|Fig 2: WOG Specimen No. FPE-02|
This WOG specimen represents a 10-inch x 20.5-inch segment of a 27.5-inch diameter forged pipe-to-cast elbow joint mockup. The mockup contains a mechanical fatigue crack (approximately 2.2 inches long) on the elbow side. Using the phased array EMAT SH-wave probe, the mechanical fatigue crack was easily detectable through the weld joint and the crack length was measured to be approximately 1.8 inches. However, when the data was evaluated from the statically cast elbow side, the mechanical fatigue crack could not be discriminated from ultrasonic backscatter reflections.
Based on the results from the WOG samples, the phased array EMAT SH-wave inspection of coarse grained, anisotropic, statically cast samples offers no improvement over conventional longitudinal wave examinations (2). In fact, conventional ultrasonic techniques are preferable for these coarse grained components, due to the relative inefficiency of the phased array EMAT SH-wave.
The ultrasonic examination of austenitic welds is strongly complicated by a high degree of elastic anisotropy and the coarse grain structure of the weld material. Also, in some situations, the welds are accessible only from one side. For this limitation, it becomes extremely important that the chosen examination method be capable of inspecting the whole weld from a single side as illustrated in Figure 3. Since SH-waves have been shown to be less affected by the aforementioned effects than other wave modes, NDE Center staff have performed extensive investigations using a 750 kHz phased array EMAT SH-wave probe to examine a range of austenitic pipe specimens containing known flaws.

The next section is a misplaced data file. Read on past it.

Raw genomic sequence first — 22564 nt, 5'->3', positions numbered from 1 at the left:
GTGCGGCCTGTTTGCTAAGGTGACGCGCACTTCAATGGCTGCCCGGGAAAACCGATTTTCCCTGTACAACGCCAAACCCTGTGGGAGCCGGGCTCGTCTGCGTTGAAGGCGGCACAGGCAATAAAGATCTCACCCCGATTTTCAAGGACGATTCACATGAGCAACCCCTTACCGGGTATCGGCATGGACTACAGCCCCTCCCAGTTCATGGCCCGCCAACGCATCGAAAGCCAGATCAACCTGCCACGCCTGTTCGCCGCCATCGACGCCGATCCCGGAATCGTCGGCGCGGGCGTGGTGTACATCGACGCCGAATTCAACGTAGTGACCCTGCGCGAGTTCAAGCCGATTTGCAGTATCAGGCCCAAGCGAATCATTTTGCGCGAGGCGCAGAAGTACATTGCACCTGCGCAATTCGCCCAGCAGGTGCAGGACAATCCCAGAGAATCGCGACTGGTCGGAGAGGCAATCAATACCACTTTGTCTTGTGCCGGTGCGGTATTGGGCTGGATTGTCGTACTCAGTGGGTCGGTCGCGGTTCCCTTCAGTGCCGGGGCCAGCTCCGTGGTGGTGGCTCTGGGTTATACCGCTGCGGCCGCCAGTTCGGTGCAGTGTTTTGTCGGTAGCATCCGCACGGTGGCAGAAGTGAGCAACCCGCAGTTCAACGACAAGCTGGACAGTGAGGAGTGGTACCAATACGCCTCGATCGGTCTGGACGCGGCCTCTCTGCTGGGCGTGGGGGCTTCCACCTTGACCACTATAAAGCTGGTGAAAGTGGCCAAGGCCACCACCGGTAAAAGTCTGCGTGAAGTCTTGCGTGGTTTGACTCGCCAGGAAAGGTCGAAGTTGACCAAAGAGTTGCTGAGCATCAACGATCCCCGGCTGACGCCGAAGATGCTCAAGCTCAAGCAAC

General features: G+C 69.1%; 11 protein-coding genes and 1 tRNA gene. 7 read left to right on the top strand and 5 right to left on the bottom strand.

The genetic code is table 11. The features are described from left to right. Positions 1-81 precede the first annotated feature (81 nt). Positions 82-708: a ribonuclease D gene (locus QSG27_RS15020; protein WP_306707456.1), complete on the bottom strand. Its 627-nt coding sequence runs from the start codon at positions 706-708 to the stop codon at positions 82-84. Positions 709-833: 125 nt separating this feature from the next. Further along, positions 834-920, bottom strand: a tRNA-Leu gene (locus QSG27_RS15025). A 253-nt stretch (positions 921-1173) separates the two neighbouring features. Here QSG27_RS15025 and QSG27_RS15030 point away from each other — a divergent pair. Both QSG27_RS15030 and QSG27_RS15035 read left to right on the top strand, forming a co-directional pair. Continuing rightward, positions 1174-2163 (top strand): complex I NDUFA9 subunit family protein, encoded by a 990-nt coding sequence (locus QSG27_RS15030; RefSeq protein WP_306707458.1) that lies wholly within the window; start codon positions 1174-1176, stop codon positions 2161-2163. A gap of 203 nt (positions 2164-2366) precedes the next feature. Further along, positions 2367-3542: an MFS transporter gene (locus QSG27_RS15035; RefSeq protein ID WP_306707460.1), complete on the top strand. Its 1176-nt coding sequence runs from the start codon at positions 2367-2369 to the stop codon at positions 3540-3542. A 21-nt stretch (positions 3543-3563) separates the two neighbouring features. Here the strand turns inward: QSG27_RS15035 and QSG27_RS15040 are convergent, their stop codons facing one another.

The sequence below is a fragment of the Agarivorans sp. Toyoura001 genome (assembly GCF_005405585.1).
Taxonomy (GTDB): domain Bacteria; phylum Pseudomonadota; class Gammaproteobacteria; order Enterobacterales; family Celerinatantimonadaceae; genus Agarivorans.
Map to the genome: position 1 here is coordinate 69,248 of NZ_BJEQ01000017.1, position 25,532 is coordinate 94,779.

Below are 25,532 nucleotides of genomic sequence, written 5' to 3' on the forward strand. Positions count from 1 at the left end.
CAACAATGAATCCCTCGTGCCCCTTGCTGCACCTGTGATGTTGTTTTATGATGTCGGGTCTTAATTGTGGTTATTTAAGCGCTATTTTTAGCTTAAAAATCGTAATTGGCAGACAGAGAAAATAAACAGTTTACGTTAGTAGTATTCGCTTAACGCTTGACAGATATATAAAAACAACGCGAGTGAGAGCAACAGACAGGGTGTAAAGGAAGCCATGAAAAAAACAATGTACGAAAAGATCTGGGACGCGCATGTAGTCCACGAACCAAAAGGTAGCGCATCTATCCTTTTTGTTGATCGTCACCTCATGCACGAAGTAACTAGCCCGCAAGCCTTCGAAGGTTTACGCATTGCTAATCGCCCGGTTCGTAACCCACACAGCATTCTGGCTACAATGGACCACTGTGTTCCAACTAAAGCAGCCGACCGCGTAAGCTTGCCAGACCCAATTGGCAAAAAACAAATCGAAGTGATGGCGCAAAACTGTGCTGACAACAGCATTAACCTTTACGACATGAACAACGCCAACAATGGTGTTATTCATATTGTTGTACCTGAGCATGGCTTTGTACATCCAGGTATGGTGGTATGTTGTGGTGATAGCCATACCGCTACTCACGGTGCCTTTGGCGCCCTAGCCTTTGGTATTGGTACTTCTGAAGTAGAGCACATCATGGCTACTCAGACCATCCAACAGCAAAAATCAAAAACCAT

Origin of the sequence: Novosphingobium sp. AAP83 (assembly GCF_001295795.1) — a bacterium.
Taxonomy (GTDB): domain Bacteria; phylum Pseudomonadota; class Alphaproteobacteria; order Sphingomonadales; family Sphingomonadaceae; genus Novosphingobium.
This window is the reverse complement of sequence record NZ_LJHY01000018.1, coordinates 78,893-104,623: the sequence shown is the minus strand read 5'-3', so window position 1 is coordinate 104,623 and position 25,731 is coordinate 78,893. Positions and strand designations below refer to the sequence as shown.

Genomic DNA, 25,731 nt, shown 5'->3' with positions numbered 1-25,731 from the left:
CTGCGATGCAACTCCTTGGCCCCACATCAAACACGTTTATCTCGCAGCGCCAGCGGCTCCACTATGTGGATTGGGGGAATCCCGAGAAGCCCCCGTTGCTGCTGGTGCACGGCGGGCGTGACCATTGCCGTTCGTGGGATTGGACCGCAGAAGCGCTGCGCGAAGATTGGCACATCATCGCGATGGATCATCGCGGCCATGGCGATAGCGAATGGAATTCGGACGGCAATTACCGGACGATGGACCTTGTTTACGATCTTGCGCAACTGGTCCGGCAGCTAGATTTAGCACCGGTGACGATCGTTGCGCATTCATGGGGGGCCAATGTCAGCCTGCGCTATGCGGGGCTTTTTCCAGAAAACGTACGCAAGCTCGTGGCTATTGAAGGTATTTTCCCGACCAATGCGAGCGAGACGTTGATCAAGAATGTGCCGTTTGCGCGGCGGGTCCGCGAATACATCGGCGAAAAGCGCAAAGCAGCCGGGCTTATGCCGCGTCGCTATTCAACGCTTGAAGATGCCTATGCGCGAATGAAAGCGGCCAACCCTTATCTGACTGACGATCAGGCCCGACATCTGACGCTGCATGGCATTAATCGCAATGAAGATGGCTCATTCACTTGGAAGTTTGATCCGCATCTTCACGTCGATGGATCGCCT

|Fig 3: Definition of Single-Sided Access Pipe Weld Examination|
Initial EMAT investigations
To test the feasibility of using phased array EMAT SH-wave probes for austenitic pipe welds, a selection of piping specimens containing a range of flaw sizes were identified. Using the specimens, an examination procedure was developed for single-sided raster scan examinations using phased array EMAT SH-wave probes. The primary objectives of the procedure were to detect and measure the length of known flaws while producing a minimum number of false calls (incorrect evaluation of unflawed regions). Initial EMAT data showed that the phased array EMAT SH-wave successfully eliminates confusing geometric and irrelevant signals. It is also apparent that the phased array EMAT SH-wave provides excellent length sizing accuracy of known flaws (3). Because the flaw end points are clearly identified with regards to accompanying geometry, flaw length is distinctly evident.